Don’t get confused by the title.  I am simply trying to give in to my urge of writing the sequel for Now, Returned to India. Actually, not one, not two, but three sequels. And thanks to Camp Nanowrimo, work on the first one is under way. Noe you might ask, why a four part series? It so happened that as I was working on the first novel, a few other ideas kept pouring in, and somehow they involved most of the characters I was already working on. The plots are interesting, and I hope to complete atleast two of the sequels by the end of the year. Ambitious, I agree, considering that the first novel took two and a half years.

I am also using this opportunity to give a couple of updates: I will be on vacation next week, so I will not be posting on the blog for nearly 10 days for now. Some may call it a blessing, as they will be spared the torture of reading what I write. For those who think otherwise, I am excited to inform you of a new blog that I am setting up. More on that later. till then, happy reading/ writing/ writing about reading, or reading about writing – as per your preference.

How did I approach beta readers to review my novel?

Earlier this week,  a writer and fellow blogger asked me how did I approach my reviewers. At the same time, I heard on the most recent show of Simon’s Rocking Self Publishing Podcast that probably 20 is a good number of beta readers to have. This got me thinking: How did I actually do it? Over the past several months, I had been so enamored by the novel that it is quite likely that I must have told anybody and everybody who cared to listen. And that probably got a lot of people interested to read Now, Returned to India during the interview.

Coming back to the question: When and where did I approach the reviewers?

In my case, the book reviews took place in two phases. The first phase was from June to September 2013, when I only sent the first one or two chapters to over 30 readers. My starting point was the tried and tested method- largely friends and family. I also approached few readers from my alumni or professional network, but the majority of the reviewers were “cold calls”. It so happened that my wife and I had set up a food stall for nearly a week in September at a fair. While she was getting the orders ready, I pitched the book to the customers or other who were simply curious to know what we had to offer. I had prepared a bunch of leaflets that told the prospective reviewer about the book, and also had a tearaway for people to write their names and contact details. I managed to get more than 30 reviewers this way. It was an interesting experience to say the least!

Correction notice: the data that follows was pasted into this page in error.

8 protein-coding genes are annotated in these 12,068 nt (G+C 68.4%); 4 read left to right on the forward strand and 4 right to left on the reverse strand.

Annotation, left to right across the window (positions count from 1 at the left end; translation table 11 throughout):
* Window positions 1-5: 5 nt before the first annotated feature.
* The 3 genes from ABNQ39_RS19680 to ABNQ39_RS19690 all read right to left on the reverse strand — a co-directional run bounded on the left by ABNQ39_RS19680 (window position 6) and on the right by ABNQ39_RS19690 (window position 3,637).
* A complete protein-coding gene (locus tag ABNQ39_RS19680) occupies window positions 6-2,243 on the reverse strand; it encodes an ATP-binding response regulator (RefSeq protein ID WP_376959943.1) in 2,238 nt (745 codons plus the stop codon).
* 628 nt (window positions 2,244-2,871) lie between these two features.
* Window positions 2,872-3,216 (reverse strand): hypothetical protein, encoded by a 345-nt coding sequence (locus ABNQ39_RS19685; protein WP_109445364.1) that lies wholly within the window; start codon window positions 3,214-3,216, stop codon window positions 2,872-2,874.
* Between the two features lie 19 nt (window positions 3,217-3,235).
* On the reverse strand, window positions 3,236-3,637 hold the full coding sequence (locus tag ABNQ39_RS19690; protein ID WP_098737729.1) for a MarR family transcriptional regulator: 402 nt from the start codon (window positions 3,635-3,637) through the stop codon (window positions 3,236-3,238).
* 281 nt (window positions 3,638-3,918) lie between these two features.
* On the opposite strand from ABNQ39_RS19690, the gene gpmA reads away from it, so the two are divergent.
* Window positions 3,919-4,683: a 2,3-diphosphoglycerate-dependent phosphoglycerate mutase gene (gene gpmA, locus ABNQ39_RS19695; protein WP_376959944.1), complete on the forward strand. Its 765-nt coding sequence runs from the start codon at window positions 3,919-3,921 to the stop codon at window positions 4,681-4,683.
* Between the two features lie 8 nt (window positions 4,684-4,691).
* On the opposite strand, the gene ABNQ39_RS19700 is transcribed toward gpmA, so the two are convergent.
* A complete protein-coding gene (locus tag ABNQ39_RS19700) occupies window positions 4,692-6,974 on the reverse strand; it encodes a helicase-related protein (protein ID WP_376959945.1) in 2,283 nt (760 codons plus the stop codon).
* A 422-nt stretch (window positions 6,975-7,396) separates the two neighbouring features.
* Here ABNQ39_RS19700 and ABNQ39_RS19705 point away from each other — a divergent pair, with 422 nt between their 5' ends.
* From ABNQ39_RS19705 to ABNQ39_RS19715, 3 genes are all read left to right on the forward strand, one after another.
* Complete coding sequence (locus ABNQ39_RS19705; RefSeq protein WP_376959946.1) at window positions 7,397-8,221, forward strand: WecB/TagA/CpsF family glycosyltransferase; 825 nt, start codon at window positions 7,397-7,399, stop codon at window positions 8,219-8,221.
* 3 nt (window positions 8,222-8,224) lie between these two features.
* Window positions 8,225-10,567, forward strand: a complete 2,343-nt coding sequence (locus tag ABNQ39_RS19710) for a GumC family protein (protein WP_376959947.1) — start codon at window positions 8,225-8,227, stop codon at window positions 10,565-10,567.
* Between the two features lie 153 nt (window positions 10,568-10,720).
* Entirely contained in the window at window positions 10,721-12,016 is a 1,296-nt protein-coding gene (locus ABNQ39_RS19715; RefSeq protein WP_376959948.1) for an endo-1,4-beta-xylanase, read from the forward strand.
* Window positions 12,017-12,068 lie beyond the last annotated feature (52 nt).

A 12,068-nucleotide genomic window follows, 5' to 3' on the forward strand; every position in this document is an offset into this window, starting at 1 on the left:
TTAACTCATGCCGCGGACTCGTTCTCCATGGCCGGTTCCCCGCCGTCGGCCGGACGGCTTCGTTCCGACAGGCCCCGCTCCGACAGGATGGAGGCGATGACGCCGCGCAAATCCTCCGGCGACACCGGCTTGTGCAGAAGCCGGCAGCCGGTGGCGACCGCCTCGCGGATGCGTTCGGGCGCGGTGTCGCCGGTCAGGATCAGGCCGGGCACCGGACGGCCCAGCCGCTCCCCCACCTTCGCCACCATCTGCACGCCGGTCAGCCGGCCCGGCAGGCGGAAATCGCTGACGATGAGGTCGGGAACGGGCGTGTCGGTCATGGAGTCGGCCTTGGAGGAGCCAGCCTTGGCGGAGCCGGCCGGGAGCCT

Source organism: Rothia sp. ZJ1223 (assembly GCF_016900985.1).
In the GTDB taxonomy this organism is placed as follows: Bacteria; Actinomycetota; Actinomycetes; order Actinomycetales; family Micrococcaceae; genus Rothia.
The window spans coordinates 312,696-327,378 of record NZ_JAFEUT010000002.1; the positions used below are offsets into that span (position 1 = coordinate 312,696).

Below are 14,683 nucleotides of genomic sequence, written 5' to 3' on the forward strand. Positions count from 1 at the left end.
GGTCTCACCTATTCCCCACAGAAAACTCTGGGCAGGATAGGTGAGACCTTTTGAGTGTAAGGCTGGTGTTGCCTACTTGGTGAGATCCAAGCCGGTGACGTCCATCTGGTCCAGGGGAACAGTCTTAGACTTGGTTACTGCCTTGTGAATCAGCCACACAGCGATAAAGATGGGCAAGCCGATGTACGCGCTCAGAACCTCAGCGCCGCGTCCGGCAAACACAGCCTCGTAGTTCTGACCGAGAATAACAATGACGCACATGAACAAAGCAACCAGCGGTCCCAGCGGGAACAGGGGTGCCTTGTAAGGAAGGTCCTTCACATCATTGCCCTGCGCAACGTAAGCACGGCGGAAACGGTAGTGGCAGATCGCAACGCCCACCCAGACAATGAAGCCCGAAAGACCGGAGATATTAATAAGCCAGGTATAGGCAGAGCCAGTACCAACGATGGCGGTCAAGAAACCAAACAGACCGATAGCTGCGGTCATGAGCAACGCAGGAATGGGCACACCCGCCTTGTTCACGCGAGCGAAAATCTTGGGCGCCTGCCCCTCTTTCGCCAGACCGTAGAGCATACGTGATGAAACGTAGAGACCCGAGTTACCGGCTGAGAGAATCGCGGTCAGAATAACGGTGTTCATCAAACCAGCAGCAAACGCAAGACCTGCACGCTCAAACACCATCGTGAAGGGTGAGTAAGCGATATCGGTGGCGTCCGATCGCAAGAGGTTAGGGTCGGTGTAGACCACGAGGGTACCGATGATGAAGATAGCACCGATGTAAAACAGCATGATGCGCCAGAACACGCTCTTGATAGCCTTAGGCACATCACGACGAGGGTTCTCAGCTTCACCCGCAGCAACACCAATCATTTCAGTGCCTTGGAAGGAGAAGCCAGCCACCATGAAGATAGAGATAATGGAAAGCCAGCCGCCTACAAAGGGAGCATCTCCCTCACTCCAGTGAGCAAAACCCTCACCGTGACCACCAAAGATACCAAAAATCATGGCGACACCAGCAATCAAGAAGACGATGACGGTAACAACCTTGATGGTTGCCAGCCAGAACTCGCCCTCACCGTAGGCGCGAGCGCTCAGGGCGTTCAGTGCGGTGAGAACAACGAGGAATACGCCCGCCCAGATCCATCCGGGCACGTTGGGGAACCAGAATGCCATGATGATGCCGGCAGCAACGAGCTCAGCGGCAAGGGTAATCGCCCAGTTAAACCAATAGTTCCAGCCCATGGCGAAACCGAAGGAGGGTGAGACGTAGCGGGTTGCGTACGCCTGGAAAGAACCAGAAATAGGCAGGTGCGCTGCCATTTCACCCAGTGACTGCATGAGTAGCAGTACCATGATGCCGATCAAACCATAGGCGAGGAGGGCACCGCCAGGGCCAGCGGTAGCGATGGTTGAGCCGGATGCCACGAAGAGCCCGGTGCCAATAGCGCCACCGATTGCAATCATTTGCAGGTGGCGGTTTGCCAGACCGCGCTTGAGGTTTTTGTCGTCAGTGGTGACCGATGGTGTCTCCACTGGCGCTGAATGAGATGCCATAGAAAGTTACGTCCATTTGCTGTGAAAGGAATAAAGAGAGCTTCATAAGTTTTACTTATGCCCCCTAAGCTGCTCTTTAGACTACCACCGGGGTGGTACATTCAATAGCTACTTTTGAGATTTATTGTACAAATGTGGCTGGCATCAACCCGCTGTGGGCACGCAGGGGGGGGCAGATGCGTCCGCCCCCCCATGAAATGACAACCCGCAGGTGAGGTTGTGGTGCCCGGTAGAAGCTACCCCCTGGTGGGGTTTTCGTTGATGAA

Response rate
Beta readers’ feedback

The second phase began in January, when I had substantially re-written the rest of the draft. I contacted a few of my friends & family again, but largely my alumni network and also members of the Return to India Forum, where it all began for me. I also happened to attend a family wedding in January, and unexpectedly discovered a new potential audience of my novel. They reviewed a few sample chapters and gave really encouraging feedback. (More on my target audience in a later post).

I am also including below the profile of the respondents. As you may note, nearly 1 in every 2 persons who I approached has given some feedback or the other. Many of them have gone line by line and sent back the sample chapters in track change mode (I had sent word docs to most of them), others sent long-ish emails with details on what works in the novel and what doesn’t.

For those who did not respond, I understand and  appreciate that they are busy people, and it is perfectly fine!. Or maybe they did not like what they read and are too polite to let me know that.

Profile of Respondents
Profile of Respondents

I would be curious to know what other’s experiences have been with beta readers. Same question again, when and how did they approach them?

-Amar

Beta Reviewers Have Spoken

Over the past week, I received the feedback from several readers about Now, Returned to India. Some read one or two chapters, others read the entire book. And their feedback was an eye opener.